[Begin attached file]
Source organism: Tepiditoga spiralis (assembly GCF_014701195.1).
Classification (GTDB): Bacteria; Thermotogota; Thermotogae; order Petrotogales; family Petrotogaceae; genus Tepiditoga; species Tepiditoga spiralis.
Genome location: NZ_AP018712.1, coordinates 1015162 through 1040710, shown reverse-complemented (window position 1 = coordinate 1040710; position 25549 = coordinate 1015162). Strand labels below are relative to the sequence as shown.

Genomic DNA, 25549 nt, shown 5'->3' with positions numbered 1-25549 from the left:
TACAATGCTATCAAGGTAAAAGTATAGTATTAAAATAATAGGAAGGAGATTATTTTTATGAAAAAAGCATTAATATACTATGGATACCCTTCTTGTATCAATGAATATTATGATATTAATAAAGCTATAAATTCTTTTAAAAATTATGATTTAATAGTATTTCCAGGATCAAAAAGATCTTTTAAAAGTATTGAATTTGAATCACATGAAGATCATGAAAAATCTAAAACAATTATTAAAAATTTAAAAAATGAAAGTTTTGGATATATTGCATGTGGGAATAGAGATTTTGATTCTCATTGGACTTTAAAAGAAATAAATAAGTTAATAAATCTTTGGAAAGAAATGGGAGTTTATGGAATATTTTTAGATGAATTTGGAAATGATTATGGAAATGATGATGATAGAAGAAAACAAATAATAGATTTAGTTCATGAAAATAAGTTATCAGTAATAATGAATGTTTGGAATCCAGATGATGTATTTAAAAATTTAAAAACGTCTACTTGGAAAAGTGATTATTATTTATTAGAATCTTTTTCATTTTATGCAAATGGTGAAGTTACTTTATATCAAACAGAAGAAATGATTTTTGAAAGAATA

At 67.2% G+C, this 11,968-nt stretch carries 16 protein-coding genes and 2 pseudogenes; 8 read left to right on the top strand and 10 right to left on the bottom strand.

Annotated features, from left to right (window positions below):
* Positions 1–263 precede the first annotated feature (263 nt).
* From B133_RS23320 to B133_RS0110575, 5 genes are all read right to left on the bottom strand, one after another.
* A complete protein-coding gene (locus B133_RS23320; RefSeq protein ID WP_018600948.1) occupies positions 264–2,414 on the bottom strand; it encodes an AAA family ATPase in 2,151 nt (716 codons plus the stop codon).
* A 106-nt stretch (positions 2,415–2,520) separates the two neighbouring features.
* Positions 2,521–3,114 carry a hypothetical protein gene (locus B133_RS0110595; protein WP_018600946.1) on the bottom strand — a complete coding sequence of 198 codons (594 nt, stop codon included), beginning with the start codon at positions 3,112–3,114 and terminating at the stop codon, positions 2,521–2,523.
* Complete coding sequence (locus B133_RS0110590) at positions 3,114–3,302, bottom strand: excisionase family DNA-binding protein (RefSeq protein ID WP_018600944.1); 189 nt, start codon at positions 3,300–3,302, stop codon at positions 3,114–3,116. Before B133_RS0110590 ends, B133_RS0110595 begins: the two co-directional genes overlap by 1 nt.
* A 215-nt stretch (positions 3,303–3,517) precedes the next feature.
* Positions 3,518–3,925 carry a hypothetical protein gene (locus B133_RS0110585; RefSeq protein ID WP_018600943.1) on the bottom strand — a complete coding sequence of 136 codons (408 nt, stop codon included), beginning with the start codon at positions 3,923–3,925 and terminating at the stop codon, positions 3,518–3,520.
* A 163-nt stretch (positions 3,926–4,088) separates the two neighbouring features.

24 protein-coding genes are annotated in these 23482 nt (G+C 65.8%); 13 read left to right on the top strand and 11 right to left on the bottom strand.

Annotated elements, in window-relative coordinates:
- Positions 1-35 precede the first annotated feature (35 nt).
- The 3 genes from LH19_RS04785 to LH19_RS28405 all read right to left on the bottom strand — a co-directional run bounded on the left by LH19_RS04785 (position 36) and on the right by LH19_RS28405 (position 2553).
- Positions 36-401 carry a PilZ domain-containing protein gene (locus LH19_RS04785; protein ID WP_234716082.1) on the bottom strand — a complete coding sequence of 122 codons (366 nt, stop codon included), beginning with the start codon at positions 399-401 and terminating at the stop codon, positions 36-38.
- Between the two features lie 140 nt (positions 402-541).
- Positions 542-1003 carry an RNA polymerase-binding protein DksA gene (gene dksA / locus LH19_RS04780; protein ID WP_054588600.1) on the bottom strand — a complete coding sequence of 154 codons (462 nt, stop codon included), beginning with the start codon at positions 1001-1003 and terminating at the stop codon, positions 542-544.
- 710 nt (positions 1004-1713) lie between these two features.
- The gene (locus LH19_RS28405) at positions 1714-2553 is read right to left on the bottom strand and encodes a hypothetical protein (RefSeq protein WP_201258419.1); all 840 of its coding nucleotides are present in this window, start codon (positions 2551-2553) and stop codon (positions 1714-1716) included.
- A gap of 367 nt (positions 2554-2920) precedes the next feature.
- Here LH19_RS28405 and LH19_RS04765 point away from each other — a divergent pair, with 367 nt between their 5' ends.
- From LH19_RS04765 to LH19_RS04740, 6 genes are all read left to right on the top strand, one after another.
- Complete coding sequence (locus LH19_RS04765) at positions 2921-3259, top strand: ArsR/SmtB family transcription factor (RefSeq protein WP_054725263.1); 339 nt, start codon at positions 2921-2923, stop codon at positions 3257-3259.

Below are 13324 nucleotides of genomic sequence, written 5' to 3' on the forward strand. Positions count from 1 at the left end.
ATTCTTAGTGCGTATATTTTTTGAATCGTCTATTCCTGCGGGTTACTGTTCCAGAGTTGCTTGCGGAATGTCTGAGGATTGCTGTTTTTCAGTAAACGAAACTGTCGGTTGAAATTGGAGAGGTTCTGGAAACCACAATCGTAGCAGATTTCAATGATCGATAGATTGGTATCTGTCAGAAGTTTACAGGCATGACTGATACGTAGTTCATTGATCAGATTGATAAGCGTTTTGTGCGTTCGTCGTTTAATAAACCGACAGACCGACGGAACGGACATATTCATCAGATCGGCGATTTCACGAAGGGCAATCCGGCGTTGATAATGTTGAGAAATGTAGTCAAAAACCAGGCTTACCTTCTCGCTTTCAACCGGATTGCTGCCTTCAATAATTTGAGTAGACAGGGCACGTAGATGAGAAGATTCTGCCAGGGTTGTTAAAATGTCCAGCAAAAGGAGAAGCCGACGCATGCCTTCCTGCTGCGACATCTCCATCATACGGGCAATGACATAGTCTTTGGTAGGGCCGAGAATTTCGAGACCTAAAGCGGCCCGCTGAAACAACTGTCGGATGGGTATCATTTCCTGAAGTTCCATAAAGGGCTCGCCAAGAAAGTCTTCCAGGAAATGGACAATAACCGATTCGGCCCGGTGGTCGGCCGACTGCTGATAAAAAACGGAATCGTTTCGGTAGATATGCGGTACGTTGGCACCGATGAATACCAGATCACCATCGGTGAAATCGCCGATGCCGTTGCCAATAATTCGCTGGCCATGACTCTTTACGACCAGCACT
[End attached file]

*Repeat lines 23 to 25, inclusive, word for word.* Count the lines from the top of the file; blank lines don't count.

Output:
- Positions 542-1003 carry an RNA polymerase-binding protein DksA gene (gene dksA / locus LH19_RS04780; protein ID WP_054588600.1) on the bottom strand — a complete coding sequence of 154 codons (462 nt, stop codon included), beginning with the start codon at positions 1001-1003 and terminating at the stop codon, positions 542-544.
- 710 nt (positions 1004-1713) lie between these two features.
- The gene (locus LH19_RS28405) at positions 1714-2553 is read right to left on the bottom strand and encodes a hypothetical protein (RefSeq protein WP_201258419.1); all 840 of its coding nucleotides are present in this window, start codon (positions 2551-2553) and stop codon (positions 1714-1716) included.